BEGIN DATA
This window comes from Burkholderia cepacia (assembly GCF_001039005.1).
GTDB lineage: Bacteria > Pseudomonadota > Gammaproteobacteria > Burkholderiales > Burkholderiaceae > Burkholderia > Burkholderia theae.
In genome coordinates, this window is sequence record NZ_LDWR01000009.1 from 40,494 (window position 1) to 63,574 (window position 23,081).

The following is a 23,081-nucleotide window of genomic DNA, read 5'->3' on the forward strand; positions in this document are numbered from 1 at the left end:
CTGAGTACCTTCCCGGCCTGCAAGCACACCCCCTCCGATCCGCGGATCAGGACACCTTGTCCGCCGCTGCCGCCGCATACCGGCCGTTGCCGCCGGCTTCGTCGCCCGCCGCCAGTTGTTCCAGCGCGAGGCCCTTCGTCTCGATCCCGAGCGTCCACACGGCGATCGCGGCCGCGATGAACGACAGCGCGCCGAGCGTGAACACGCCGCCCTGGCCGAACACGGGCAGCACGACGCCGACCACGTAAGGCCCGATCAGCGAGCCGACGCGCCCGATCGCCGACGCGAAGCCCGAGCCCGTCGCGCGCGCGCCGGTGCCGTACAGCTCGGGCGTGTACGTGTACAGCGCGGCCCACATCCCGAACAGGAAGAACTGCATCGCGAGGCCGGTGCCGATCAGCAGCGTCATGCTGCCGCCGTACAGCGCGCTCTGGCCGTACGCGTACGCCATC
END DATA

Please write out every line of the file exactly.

This window comes from Burkholderia cepacia (assembly GCF_001039005.1).
GTDB lineage: Bacteria > Pseudomonadota > Gammaproteobacteria > Burkholderiales > Burkholderiaceae > Burkholderia > Burkholderia theae.
In genome coordinates, this window is sequence record NZ_LDWR01000009.1 from 40,494 (window position 1) to 63,574 (window position 23,081).

The following is a 23,081-nucleotide window of genomic DNA, read 5'->3' on the forward strand; positions in this document are numbered from 1 at the left end:
CTGAGTACCTTCCCGGCCTGCAAGCACACCCCCTCCGATCCGCGGATCAGGACACCTTGTCCGCCGCTGCCGCCGCATACCGGCCGTTGCCGCCGGCTTCGTCGCCCGCCGCCAGTTGTTCCAGCGCGAGGCCCTTCGTCTCGATCCCGAGCGTCCACACGGCGATCGCGGCCGCGATGAACGACAGCGCGCCGAGCGTGAACACGCCGCCCTGGCCGAACACGGGCAGCACGACGCCGACCACGTAAGGCCCGATCAGCGAGCCGACGCGCCCGATCGCCGACGCGAAGCCCGAGCCCGTCGCGCGCGCGCCGGTGCCGTACAGCTCGGGCGTGTACGTGTACAGCGCGGCCCACATCCCGAACAGGAAGAACTGCATCGCGAGGCCGGTGCCGATCAGCAGCGTCATGCTGCCGCCGTACAGCGCGCTCTGGCCGTACGCGTACGCCATC